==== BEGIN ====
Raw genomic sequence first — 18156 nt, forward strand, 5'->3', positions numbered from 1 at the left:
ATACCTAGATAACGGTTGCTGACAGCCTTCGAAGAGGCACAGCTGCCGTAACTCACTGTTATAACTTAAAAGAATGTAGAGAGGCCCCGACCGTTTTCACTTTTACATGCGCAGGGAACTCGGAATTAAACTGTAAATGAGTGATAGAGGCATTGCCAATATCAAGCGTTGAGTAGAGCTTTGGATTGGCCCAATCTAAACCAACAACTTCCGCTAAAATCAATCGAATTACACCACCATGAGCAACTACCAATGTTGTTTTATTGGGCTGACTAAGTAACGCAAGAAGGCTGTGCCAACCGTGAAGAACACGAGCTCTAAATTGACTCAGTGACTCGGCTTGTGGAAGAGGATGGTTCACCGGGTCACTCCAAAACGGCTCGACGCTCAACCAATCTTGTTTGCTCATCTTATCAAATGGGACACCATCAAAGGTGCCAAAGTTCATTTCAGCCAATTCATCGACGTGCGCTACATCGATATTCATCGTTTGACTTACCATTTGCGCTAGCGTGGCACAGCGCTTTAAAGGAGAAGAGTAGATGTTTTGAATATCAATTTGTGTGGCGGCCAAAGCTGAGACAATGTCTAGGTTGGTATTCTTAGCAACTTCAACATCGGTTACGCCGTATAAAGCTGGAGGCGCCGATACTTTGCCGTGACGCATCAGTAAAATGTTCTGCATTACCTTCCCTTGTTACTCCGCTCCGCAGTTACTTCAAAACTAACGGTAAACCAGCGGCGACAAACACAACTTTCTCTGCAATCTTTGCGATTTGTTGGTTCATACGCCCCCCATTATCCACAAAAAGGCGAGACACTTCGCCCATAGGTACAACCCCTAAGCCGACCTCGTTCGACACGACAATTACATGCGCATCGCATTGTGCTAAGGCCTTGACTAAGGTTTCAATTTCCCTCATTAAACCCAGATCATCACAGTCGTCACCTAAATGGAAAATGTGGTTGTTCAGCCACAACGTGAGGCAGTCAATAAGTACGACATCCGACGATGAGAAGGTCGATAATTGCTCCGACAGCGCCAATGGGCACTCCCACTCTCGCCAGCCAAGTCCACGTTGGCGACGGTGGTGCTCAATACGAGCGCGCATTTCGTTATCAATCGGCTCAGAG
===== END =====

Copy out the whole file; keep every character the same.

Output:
Raw genomic sequence first — 18156 nt, forward strand, 5'->3', positions numbered from 1 at the left:
ATACCTAGATAACGGTTGCTGACAGCCTTCGAAGAGGCACAGCTGCCGTAACTCACTGTTATAACTTAAAAGAATGTAGAGAGGCCCCGACCGTTTTCACTTTTACATGCGCAGGGAACTCGGAATTAAACTGTAAATGAGTGATAGAGGCATTGCCAATATCAAGCGTTGAGTAGAGCTTTGGATTGGCCCAATCTAAACCAACAACTTCCGCTAAAATCAATCGAATTACACCACCATGAGCAACTACCAATGTTGTTTTATTGGGCTGACTAAGTAACGCAAGAAGGCTGTGCCAACCGTGAAGAACACGAGCTCTAAATTGACTCAGTGACTCGGCTTGTGGAAGAGGATGGTTCACCGGGTCACTCCAAAACGGCTCGACGCTCAACCAATCTTGTTTGCTCATCTTATCAAATGGGACACCATCAAAGGTGCCAAAGTTCATTTCAGCCAATTCATCGACGTGCGCTACATCGATATTCATCGTTTGACTTACCATTTGCGCTAGCGTGGCACAGCGCTTTAAAGGAGAAGAGTAGATGTTTTGAATATCAATTTGTGTGGCGGCCAAAGCTGAGACAATGTCTAGGTTGGTATTCTTAGCAACTTCAACATCGGTTACGCCGTATAAAGCTGGAGGCGCCGATACTTTGCCGTGACGCATCAGTAAAATGTTCTGCATTACCTTCCCTTGTTACTCCGCTCCGCAGTTACTTCAAAACTAACGGTAAACCAGCGGCGACAAACACAACTTTCTCTGCAATCTTTGCGATTTGTTGGTTCATACGCCCCCCATTATCCACAAAAAGGCGAGACACTTCGCCCATAGGTACAACCCCTAAGCCGACCTCGTTCGACACGACAATTACATGCGCATCGCATTGTGCTAAGGCCTTGACTAAGGTTTCAATTTCCCTCATTAAACCCAGATCATCACAGTCGTCACCTAAATGGAAAATGTGGTTGTTCAGCCACAACGTGAGGCAGTCAATAAGTACGACATCCGACGATGAGAAGGTCGATAATTGCTCCGACAGCGCCAATGGGCACTCCCACTCTCGCCAGCCAAGTCCACGTTGGCGACGGTGGTGCTCAATACGAGCGCGCATTTCGTTATCAATCGGCTCAGAG